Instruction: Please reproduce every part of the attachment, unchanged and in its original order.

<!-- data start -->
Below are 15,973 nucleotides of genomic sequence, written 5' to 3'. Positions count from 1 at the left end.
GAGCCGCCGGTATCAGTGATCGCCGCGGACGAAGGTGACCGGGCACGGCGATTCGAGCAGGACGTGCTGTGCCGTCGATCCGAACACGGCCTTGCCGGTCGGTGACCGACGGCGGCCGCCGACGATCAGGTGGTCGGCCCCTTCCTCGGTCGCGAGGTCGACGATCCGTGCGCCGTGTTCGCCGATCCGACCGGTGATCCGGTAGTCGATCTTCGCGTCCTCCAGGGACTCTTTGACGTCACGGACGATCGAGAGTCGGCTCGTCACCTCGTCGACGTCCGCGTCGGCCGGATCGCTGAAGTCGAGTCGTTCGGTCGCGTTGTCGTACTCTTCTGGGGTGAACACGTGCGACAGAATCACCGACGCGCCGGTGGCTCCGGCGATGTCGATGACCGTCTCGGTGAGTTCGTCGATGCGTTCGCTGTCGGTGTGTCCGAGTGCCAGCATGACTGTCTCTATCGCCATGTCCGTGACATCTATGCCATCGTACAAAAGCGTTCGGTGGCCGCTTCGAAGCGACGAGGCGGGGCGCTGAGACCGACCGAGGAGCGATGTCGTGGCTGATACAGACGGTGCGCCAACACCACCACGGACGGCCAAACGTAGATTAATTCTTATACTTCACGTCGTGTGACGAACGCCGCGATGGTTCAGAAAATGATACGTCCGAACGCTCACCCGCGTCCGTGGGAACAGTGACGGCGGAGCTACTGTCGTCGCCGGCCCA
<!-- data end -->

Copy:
Below are 15,973 nucleotides of genomic sequence, written 5' to 3'. Positions count from 1 at the left end.
GAGCCGCCGGTATCAGTGATCGCCGCGGACGAAGGTGACCGGGCACGGCGATTCGAGCAGGACGTGCTGTGCCGTCGATCCGAACACGGCCTTGCCGGTCGGTGACCGACGGCGGCCGCCGACGATCAGGTGGTCGGCCCCTTCCTCGGTCGCGAGGTCGACGATCCGTGCGCCGTGTTCGCCGATCCGACCGGTGATCCGGTAGTCGATCTTCGCGTCCTCCAGGGACTCTTTGACGTCACGGACGATCGAGAGTCGGCTCGTCACCTCGTCGACGTCCGCGTCGGCCGGATCGCTGAAGTCGAGTCGTTCGGTCGCGTTGTCGTACTCTTCTGGGGTGAACACGTGCGACAGAATCACCGACGCGCCGGTGGCTCCGGCGATGTCGATGACCGTCTCGGTGAGTTCGTCGATGCGTTCGCTGTCGGTGTGTCCGAGTGCCAGCATGACTGTCTCTATCGCCATGTCCGTGACATCTATGCCATCGTACAAAAGCGTTCGGTGGCCGCTTCGAAGCGACGAGGCGGGGCGCTGAGACCGACCGAGGAGCGATGTCGTGGCTGATACAGACGGTGCGCCAACACCACCACGGACGGCCAAACGTAGATTAATTCTTATACTTCACGTCGTGTGACGAACGCCGCGATGGTTCAGAAAATGATACGTCCGAACGCTCACCCGCGTCCGTGGGAACAGTGACGGCGGAGCTACTGTCGTCGCCGGCCCA